This was taken to be an infallible and permanent authority by almost every living Jew at the time. God established the systematic procedure to acquire forgiveness through Moses and ordained the temple and it's restoration for Israel, there was no negotiation with that system, rather this was a collective and universal authority given to the custodians of the Temple, the Sanhedrin, that is the Elders instilled by God himself through Moses and protected by the Priests, Prophets and Kings. God set up a system, he planned the appropriate means to declare atonement through the temple, the Sanhedrin, priests, the official rites, rituals and ceremonies associated with Torah and Jewish tradition. No one is suppose to claim they independently of God's pre-established rulings and offices are given God's very power/authority to forgive sins, that would be literal idolatry from the Jewish perspective who were co-dependent on the religious priesthood and atone made and ordained by God. 

God had already supposedly related his own divine authority to Moses and his successors, a divine authority that cannot be usurped. Now apparently the historical Jesus was contradicting what was viewed to be God's very own fixed decree. He was just a rural preacher, a Rabbi among a group of relatively unknown men who had no formal authority to usurp divinely mandated institutions given to Israel by the Almighty. How could Jesus possibly claim this? He was on the outside, he was not apart of the recognized system. He was the prophet who asserted God's kingdom, but now (according to Ehrman) he claimed he had the very authority/power belonging to this everlasting kingdom and universal government, including even the very power to forgive sin. Who exactly was this audacious character claiming to be? Not only was he merely claiming to be the prophet announcing his own coming kingdom, he was now telling his disciples he was to be the Ruler and Judge of this kingdom. But now he appeared to claim to fully represent the authority of God's kingdom on earth, evening claiming God's very own divine prerogative to forgive others without paying his dues to God's ruling priesthood and authorities as if he were even the Lord of the temple itself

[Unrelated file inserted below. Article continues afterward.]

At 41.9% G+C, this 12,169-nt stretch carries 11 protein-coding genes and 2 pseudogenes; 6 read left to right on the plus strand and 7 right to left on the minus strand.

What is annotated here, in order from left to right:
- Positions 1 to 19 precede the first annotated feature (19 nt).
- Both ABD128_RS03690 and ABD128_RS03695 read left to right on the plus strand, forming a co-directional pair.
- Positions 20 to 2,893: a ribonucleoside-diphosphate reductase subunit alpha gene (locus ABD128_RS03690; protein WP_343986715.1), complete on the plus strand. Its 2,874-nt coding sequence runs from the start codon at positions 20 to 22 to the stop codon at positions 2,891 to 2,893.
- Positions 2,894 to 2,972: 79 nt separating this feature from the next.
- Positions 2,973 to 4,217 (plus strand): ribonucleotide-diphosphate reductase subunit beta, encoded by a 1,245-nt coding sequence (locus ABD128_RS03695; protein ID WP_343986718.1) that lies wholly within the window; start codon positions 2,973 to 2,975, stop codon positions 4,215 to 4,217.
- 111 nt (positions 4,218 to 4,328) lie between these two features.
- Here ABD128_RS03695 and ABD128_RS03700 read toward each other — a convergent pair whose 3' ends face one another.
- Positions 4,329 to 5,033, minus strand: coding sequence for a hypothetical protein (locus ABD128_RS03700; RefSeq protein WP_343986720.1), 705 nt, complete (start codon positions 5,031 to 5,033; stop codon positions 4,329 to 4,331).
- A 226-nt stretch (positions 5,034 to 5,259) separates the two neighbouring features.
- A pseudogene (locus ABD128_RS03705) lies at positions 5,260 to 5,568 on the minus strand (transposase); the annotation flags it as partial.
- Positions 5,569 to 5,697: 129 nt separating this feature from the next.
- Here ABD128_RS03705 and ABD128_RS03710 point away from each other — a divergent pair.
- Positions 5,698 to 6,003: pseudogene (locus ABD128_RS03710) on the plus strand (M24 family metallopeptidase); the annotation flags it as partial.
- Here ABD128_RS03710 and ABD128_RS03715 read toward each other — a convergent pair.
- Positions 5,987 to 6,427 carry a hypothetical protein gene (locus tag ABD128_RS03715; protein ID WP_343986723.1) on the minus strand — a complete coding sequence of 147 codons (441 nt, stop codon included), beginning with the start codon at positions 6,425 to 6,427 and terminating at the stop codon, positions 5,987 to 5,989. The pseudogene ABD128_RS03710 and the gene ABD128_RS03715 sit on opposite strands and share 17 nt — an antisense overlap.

Challenging The Priestly Interpretation In Light of Bart Ehrman!

Ehrman thinks that Jesus during his public ministry never claimed he was the Anointed one, the Messianic King: 

"The first is one I have already mentioned, that “Christ” (i.e., anointed one; i.e., messiah) was far and away the most common descriptive title the early Christians used for Jesus, so much so that they often called him Christ rather than Jesus (so that, despite my little joke earlier, it really did begin to function as his name). This is very surprising, given the fact that as far as we can tell, Jesus did nothing during his life to make anyone think that he was this anointed one." (IBID: p. 225)


"Here there are two facts to bear in mind. The first is to reaffirm that we have no record of Jesus ever proclaiming himself to be the future king of the Jews, the messiah, in a public context. This is never his message. His message is about the coming kingdom to be brought by the Son of Man. He always keeps himself out of it."  (IBID: p. 236)

Rather Ehrman thinks Jesus privately shared his view of himself as the kingly Messiah with the disciples. One of them (Judas Iscariot) eventually gave this information to the Jewish authorities. Jesus was given over to the Romans as an insurrectionist and upon his trial would not deny this belief, ultimately resulting in an abrupt end to Jesus career and his death under Pilate. 

However if Jesus never proclaimed he was the anointed king of Israel in public, why would he proclaim he was an anointed priest? A belief of his which would of been even more concealed over that of his role as Messianic King! And if he was a priest, why wouldn't he just appeal to his priestly heritage upon his trial before the Sanhedrin? Why would he even put on trial, if he was among their brethren from the start? And why would he admit he is the anointed Messiah but not an anointed Priest? 

Rather if we take Ehrman's view seriously, then Jesus central public identity was that of an anointed apocalyptic prophet. Further more Ehrman makes a rather candid admission:

"But a much more common understanding of the term did not involve an angelic judge of the earth or an authoritative priest, but a different kind of ruler. Again, as we have already seen: it was the king of Israel who was understood to be God’s “anointed one” par excellence." (IBID: p. 220)

Ehrman himself admits that the term ("anointed") used for priests, prophets and kings is rarely used for priests. Not only then did Jesus not openly declare his Messianic role, but it is less than likely that Jesus claimed to be a (anointed) priest in any sense. Jesus even fails the criterion alluded to Ehrman:

"This prerogative for pronouncing sins forgiven was otherwise *RESERVED FOR JEWISH PRIESTS* IN HONOR OF *SACRIFICES* THAT WORSHIPERS MADE *AT THE TEMPLE*"

This clearly excludes Jesus from being identified within such a category since he failed to fulfill every last one of these functions in the role of a priest. Finally in a list of factors mentioning what Jesus did not claim or believe, even Ehrman makes an incredible admission: